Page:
Archive for February, 2010
An anonymous correspondent wrote in last week:
I had an experience the other day which I’m still puzzling over. I serve on a major university committee, and I have known for some time that a colleague’s daughter is not at home, but in residential care in Big City more than a hundred miles away, and has been in and out of hospital. The other day I asked how her daughter was doing, and she started talking. It turns out her daughter’s problems (and a suicide attempt) are related to two rapes in school, which the young woman didn’t tell anyone about until recently. Suddenly my colleague stopped, and said “I’ve just told you more than I’ve told anyone else, and more than I should have.” It turns out they have been told that because of their daughter’s privacy rights they can’t talk about what is happening to her, so that (for instance) if I meet my colleague’s daughter some time down the road, I don’t look at her and say, “Oh, you’re the girl who was raped”. From other things my colleague said, it sounds as if her town HS has a culture of athletic impunity – ie. The athletes can do whatever they want.
This exchange has troubled me as a feminist on multiple levels: Continue Reading »
Posted under jobs
Female Science Professor had an interesting post earlier this week about a side-effect of tenure that bugs a lot of people: many faculty who were tenured and promoted under one set of standards are now responsible for applying a more demanding set of standards to today’s tenure and promotion candidates. (I freely confess that I’m one of them–I went up for tenure under the existing standards in my college, and a few years later, those standards were significantly revised and elevated.)
A not-uncommon complaint of tenure-track faculty, particularly during the tenure decision year, is that some of those who are deciding their Fate would not get tenure under today’s rather rigorous system of evaluation. How can the process be fair if people unqualified for tenure today participate in decisions about the tenure of others?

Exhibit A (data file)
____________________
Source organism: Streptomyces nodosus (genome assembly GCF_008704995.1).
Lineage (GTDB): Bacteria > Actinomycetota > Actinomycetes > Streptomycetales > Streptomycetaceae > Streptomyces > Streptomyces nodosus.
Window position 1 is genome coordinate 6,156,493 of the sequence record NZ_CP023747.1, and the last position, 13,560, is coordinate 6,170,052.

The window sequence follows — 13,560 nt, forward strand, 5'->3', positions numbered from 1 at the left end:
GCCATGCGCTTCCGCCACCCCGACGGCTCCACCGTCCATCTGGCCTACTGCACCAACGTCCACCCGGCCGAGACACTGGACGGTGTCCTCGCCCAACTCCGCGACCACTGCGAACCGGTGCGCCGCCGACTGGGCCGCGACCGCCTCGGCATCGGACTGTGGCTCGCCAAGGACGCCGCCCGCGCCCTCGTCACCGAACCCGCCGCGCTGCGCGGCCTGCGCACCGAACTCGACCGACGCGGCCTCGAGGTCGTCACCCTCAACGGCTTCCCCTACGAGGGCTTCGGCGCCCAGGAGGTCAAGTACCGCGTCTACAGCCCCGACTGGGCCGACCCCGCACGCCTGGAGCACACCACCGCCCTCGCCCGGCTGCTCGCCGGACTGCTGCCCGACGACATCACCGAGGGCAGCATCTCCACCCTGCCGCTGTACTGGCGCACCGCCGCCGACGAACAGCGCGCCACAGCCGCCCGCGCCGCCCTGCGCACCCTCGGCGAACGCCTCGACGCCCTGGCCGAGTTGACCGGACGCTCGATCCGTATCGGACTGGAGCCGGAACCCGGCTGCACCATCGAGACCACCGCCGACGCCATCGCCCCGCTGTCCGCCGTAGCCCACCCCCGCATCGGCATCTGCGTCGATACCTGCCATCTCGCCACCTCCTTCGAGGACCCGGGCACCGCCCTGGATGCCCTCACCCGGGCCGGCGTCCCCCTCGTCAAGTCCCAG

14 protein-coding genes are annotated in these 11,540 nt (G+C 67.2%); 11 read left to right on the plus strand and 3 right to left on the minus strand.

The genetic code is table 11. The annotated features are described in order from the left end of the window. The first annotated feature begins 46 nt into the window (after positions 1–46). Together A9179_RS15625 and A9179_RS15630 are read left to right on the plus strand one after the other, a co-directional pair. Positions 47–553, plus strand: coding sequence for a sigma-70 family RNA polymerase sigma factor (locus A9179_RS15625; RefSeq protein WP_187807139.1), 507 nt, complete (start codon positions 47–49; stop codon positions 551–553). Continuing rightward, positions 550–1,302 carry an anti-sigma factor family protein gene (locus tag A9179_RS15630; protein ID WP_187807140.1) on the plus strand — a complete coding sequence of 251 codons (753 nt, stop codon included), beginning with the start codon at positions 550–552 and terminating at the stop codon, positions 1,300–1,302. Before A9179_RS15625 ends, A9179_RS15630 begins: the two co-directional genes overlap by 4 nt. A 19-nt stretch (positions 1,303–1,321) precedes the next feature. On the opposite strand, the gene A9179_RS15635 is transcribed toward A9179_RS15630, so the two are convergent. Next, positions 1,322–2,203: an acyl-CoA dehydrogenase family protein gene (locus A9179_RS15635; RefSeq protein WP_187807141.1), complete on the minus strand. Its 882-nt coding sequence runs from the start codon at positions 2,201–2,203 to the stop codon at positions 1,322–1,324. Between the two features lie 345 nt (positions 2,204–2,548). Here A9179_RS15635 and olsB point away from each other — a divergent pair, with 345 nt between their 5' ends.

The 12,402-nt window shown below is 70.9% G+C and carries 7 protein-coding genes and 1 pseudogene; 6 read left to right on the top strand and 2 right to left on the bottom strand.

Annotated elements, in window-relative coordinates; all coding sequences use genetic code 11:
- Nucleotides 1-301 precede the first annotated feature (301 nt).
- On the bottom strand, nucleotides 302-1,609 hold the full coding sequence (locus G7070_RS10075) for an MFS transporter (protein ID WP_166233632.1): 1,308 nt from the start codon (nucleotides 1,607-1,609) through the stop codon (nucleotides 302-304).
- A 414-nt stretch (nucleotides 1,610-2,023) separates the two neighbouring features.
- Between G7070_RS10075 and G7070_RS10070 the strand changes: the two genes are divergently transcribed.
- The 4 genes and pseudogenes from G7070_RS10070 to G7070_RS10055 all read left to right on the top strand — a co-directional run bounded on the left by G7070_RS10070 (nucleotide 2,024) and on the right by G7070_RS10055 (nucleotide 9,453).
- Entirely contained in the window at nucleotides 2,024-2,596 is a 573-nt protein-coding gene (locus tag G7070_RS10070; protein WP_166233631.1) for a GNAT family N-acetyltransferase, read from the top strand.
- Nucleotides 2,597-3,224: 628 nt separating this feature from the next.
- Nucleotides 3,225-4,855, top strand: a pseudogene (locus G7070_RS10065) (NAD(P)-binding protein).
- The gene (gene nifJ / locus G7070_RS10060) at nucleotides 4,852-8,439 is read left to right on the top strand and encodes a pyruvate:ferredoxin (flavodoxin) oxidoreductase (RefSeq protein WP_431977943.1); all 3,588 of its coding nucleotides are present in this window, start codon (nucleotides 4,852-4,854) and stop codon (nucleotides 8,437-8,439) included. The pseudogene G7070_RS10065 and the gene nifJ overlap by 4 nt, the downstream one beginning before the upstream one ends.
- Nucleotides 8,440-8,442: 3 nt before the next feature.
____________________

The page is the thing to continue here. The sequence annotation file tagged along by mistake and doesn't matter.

It’s a complicated question because, although the tenure bar has definitely been raised with time, you can’t know whether someone who had too-low-for-tenure-today productivity way back when would rise to the challenge of today’s standards or not.
FSP decides that ultimately this isn’t such a big problem, and I agree. There are jerks everywhere, and having an awesome record of publications and grants is no guarantee of sanity or reason in tenure votes. Continue Reading »
No kidding! See Larissa McFarquar’s portrait of Krugman in The New Yorker:
Krugman went to Yale, in 1970, intending to study history, but he felt that history was too much about what and not enough about why, so he ended up in economics. Economics, he found, examined the same infinitely complicated social reality that history did but, instead of elucidating its complexity, looked for patterns and rules that made the complexity seem simple. Why did some societies have serfs or slaves and others not? You could talk about culture and national character and climate and changing mores and heroes and revolts and the history of agriculture and the Romans and the Christians and the Middle Ages and all the rest of it; or, like Krugman’s economics teacher Evsey Domar, you could argue that if peasants are barely surviving there’s no point in enslaving them, because they have nothing to give you, but if good new land becomes available it makes sense to enslave them, because you can skim off the difference between their output and what it takes to keep them alive. Suddenly, a simple story made sense of a huge and baffling swath of reality, and Krugman found that enormously satisfying.
Awesome!!! It’s all so simple! Never mind why only certain people were enslaved, and others weren’t; never mind how slavery made ideological sense as well as economic sense to the architects of slavery; never mind what the lives and deaths of the enslaved were like; never mind how masters maintained their dominance even in the face of a massive enslaved majority of people. It’s all just so much simpler when you look at it as an economist! You know that old joke about economists: “Sure it works in reality, but will it work in theory?”
The paragraph above, about mid-way through the article, helps explain Krugman’s description of his political quiescence through the 1980s and 1990s: Continue Reading »
You know how there are no jobs in history this year? Well, unfortunately for me, my friends who are Associate Professors are finding jobs and leaving Colorado! I’m happy for them and all of the new challenges and opportunities that they’ll face in their new jobs and new lives, but really: where is their consideration? Clearly, they haven’t been thinking about me at all! Seriously: I’m looking at three friends moving out of state this summer, and a fourth friend who teaches here is shopping for apartments three states away! (This is why I’m posting a photo of the sad monkey today. The sad monkey is me!)
I’ve written here before about how the academic life’s peripatetic nature means always leaving friends behind. Well, I’m now officially the friend who is being left behind! I guess that’s a lesson to remember: things change even when you stay in place. I love having so many readers and commenters here–but it’s not like I can have a cup of coffee with you whenever I want to and get your advice about my research, or you could ask for my help with yours, or like I could walk your dogs for you, or stay up late with you over a bottle of wine.
There is a point to this post, aside from indulging my self-pity: Continue Reading »